Motivation is Everything
1It was now two days before the Passover and the Feast of Unleavened Bread. And the chief priests and the scribes were seeking how to arrest him by stealth and kill him, 2 for they said, “Not during the feast, lest there be an uproar from the people.” 3 And while he was at Bethany in the house of Simon the leper, as he was reclining at table, a woman came with an alabaster flask of ointment of pure nard, very costly, and she broke the flask and poured it over his head. 4 There were some who said to themselves indignantly, “Why was the ointment wasted like that? 5 For this ointment could have been sold for more than three hundred denarii and given to the poor.” And they scolded her. 6 But Jesus said, “Leave her alone. Why do you trouble her? She has done a beautiful thing to me. 7 For you always have the poor with you, and whenever you want, you can do good for them. But you will not always have me. 8 She has done what she could; she has anointed my body beforehand for burial. 9 And truly, I say to you, wherever the gospel is proclaimed in the whole world, what she has done will be told in memory of her.” 10 Then Judas Iscariot, who was one of the twelve, went to the chief priests in order to betray him to them. 11 And when they heard it, they were glad and promised to give him money. And he sought an opportunity to betray him.
Many, many years ago, a lady in our church complained that we had too many flowers in the Sanctuary on Easter morning. Dozens of families had each purchased one potted tulip, lily, or hydrangea so that there were well over 100 plants in the room for our Easter celebration. She thought all of that money should have gone to missions. At the time, I thought, well, I suppose so. But decades later, I don’t know. I think Jesus’ resurrection is worth a few extra flowers. That lady's sentiment seems to sound very familiar to the words of the nay-sayers in this reading. And since we know from the other Gospel writers that these thoughts originated with Judas, we know that he was simply interested in procuring some of that money for himself. Motivation is everything.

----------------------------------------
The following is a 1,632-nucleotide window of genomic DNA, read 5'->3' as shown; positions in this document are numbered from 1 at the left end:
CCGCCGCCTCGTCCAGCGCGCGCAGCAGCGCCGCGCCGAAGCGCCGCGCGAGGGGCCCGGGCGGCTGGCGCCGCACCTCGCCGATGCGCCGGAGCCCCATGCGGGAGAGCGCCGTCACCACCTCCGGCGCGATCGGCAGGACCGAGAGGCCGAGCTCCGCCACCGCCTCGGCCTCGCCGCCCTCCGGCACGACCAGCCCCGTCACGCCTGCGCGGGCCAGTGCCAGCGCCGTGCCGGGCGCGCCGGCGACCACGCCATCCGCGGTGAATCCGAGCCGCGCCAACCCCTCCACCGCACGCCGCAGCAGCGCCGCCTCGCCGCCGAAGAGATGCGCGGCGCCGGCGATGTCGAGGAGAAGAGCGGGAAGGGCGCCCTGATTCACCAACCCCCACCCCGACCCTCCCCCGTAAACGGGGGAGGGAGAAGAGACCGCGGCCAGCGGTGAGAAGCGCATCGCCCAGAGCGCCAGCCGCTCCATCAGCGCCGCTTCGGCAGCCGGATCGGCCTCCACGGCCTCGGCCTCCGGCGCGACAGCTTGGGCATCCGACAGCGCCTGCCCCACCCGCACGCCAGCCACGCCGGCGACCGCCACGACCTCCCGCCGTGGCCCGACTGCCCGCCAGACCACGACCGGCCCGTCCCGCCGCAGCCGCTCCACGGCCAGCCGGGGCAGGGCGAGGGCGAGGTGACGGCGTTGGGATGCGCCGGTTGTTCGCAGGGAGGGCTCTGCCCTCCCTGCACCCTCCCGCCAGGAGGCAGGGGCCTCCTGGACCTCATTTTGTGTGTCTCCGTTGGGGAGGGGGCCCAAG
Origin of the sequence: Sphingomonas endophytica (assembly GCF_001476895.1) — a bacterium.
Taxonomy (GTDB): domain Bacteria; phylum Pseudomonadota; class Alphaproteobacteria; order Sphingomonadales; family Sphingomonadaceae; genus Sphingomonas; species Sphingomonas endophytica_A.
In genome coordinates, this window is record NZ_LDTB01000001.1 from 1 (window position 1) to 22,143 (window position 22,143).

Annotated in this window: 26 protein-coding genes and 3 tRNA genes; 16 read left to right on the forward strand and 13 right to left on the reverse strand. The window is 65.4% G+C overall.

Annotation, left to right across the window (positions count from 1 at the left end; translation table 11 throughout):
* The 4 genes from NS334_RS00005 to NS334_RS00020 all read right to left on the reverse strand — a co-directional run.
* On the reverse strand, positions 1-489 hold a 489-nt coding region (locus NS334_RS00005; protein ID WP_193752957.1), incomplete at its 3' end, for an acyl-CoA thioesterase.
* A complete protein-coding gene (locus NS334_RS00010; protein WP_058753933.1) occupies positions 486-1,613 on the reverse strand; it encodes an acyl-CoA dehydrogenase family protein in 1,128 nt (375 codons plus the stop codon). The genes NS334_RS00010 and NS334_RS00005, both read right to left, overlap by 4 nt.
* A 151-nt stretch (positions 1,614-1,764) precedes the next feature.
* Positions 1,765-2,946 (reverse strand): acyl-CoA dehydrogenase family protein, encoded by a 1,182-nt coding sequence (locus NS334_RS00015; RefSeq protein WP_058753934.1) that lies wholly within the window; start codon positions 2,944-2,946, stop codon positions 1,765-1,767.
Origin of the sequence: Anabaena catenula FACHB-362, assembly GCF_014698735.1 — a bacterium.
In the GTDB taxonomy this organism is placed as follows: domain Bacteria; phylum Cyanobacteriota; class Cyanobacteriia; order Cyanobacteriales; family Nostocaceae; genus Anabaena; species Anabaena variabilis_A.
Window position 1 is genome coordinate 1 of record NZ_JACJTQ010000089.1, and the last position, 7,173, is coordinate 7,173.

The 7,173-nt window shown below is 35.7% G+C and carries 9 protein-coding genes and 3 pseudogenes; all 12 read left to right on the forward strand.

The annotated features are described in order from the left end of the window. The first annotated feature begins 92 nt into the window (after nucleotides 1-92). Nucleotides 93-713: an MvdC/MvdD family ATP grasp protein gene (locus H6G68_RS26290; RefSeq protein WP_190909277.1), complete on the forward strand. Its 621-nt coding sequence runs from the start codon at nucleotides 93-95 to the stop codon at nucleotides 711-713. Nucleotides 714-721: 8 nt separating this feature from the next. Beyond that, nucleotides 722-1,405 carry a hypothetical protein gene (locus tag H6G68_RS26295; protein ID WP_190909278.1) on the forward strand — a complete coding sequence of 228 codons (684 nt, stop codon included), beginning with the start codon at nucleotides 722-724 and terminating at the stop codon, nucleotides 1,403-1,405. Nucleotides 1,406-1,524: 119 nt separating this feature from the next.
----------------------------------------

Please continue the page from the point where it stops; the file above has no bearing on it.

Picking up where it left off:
The devotion of Mary (identified by John) is noted by Jesus as a worthy expression of worship. He is not distressed over the lavishness of the gift or the intimacy of the anointing. Jesus recognizes her devotion for the rightful worship that it is and heaps honor upon her. Judas, on the other hand, shows his true colors and we are alerted to the fact that he is a willing participant in the betrayal of the Savior.
Jesus isn’t here for me to pour perfume upon His feet. But He has placed me within a community of other people, each of whom I am called upon to serve. When I love others, I am pouring out love onto Jesus. Seems like a simple concept but one that we carry out far too seldom. And I freely confess that there are some who make themselves incredibly difficult to love and I'm convinced that those are the ones who deserve my attention the most.